Normally I continue scrolling, but this time around I decided to read through the comments. Most of them were disgusting and heartbreaking. First of all, someone went to his page just to get a video to share on Twitter, then bashed and wished ill upon him. This was not the first time I was seeing something like this, but this was the first time I put in conscious effort to read through the comments, just to try to understand why.
It’s completely okay to disapprove of someone. It’s okay to disagree with their views and opinions, okay to have beliefs that you hold dear. What is not okay is you wishing someone death and misery just because they are different from what you would call the “norm.”
One comment that struck me was made by a guy (whose name I can’t remember). He said if one of those guys was his brother he would have killed him. This made me realize that most Nigerians are used to having a one particular way of thinking, and anything different from that is met with hostility and, in most cases, hate.
Now some people may say, “But my religion doesn’t accept this,” but why are we forgetting the parts of our religion that encourage us to love one another and leave judgement to God. A lot of people wished that these boys got washed away by the ocean, and it broke my heart to pieces. If you completely disapprove of who they are, you can block them. And guess what, you won’t see them on your timeline anymore. I promise you, that’s a better and healthier option than throwing vile words around.
Then the argument around religion came up again on Sunday, and I saw another angle that proved to me how intolerant Nigerians can be toward one another.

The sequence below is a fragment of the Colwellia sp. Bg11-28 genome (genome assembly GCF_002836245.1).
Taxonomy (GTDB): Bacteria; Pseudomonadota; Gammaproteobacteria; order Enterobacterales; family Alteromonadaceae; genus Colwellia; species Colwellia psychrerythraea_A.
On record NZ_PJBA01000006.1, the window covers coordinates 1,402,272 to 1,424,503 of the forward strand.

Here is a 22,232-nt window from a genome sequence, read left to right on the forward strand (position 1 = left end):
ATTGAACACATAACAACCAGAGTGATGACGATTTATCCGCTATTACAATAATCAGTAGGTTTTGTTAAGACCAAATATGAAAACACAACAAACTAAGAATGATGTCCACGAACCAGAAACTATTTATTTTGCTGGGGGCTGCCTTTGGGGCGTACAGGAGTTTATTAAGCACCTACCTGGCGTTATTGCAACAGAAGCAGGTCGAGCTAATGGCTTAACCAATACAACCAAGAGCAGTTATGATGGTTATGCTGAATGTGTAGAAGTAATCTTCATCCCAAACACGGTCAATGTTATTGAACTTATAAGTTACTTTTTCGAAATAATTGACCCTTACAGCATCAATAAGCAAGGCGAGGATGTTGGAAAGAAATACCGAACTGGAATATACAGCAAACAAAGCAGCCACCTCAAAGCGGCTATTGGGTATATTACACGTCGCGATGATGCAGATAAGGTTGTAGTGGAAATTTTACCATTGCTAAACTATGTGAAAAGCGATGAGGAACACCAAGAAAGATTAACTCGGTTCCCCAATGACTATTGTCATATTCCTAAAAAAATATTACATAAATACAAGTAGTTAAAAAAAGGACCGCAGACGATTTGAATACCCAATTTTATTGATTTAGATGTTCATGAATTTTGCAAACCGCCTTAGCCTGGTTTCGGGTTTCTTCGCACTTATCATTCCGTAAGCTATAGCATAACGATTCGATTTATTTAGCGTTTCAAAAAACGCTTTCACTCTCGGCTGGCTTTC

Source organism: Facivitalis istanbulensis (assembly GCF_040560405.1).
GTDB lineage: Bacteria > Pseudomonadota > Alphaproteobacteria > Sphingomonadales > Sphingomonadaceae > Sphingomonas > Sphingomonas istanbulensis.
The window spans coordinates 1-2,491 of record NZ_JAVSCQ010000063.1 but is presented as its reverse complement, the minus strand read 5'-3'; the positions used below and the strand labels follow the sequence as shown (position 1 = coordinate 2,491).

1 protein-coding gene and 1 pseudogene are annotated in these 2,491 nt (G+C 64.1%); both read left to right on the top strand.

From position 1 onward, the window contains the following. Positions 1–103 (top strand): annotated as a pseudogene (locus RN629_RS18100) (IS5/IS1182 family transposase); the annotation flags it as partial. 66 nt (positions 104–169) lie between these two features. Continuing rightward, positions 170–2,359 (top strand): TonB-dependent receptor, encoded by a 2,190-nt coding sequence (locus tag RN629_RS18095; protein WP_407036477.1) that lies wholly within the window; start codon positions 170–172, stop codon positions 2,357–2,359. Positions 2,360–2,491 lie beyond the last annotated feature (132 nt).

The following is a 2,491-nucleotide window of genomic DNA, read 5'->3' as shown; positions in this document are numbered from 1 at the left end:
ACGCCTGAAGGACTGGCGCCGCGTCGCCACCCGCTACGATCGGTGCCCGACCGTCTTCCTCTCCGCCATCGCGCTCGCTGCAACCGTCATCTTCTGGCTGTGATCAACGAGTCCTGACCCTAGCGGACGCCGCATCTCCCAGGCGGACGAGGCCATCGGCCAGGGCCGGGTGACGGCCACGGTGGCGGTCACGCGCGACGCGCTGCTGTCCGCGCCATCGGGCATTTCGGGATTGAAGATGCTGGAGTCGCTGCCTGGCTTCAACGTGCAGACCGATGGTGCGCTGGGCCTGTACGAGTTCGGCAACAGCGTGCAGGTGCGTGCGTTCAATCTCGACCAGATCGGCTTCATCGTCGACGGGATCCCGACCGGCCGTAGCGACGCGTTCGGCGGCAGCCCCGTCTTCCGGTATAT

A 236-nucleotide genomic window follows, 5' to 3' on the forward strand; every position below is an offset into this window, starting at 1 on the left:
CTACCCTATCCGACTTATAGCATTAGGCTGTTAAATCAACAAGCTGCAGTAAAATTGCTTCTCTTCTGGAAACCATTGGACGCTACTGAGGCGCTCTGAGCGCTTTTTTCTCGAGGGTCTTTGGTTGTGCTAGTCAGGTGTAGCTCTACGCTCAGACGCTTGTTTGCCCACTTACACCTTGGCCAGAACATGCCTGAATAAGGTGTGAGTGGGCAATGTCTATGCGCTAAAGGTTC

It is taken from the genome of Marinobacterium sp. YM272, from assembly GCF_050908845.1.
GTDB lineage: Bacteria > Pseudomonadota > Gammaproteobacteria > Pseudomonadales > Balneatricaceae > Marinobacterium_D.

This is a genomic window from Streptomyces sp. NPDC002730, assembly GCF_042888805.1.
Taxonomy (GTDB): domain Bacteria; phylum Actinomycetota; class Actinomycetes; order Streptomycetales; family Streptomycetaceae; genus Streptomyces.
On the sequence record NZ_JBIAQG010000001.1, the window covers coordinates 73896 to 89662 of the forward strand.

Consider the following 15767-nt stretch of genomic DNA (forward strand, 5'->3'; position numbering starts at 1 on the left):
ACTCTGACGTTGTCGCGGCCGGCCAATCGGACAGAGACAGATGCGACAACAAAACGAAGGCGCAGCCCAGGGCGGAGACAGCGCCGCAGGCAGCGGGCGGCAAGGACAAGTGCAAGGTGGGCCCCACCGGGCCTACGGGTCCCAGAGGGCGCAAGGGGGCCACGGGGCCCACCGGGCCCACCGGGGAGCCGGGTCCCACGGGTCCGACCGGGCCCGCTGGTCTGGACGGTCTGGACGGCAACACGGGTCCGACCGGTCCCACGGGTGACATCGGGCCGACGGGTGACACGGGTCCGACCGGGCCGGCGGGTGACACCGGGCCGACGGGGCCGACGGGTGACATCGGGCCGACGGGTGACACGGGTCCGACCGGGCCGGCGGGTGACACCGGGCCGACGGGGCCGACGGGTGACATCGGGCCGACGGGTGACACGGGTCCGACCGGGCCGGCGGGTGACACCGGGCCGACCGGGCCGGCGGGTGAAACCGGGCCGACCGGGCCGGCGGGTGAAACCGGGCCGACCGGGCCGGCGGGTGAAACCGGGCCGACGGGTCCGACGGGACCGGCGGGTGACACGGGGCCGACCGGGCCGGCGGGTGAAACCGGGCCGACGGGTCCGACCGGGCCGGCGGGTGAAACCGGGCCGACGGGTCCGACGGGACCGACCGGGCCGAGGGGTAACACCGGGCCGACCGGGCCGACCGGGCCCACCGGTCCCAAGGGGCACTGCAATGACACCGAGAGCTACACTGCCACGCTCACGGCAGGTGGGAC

Let’s move away from this scenario that might seem extreme, and move on to things that are more relatable in our everyday lives: A woman who decides not to get married or who decides not to have children is usually looked down upon and viewed as a lesser woman, or a woman who has a child outside of marriage is made to feel like she doesn’t deserve love. When a couple is unable to have children and opt for adoption, the woman is still looked down upon. I have seen scenarios where a lady turns down a man due to his rude advances and everyone starts cracking the Shiloh 2020 jokes. I have taken the time to ask my friends why Nigerians don’t see gray areas when it comes to beliefs and values, and the loudest answer I got was that it wasn’t a Nigerian thing, it was a human thing.
Yes, I agree; it’s a human thing to disagree and maybe even judge. But I don’t think we should be comfortable viewing others through our lenses of bias. We need to learn to respect people for who they are and what they believe. I have seen a lot of people who talk about wanting to be better than the generation before us, and I am here to say that those hopes and aspirations will never happen if we continue to think and act like the generation before us. In order to change and advance, we also need to change our thought process and replace the hate that is being doled out with tolerance and acceptance, because it definitely isn’t worth it.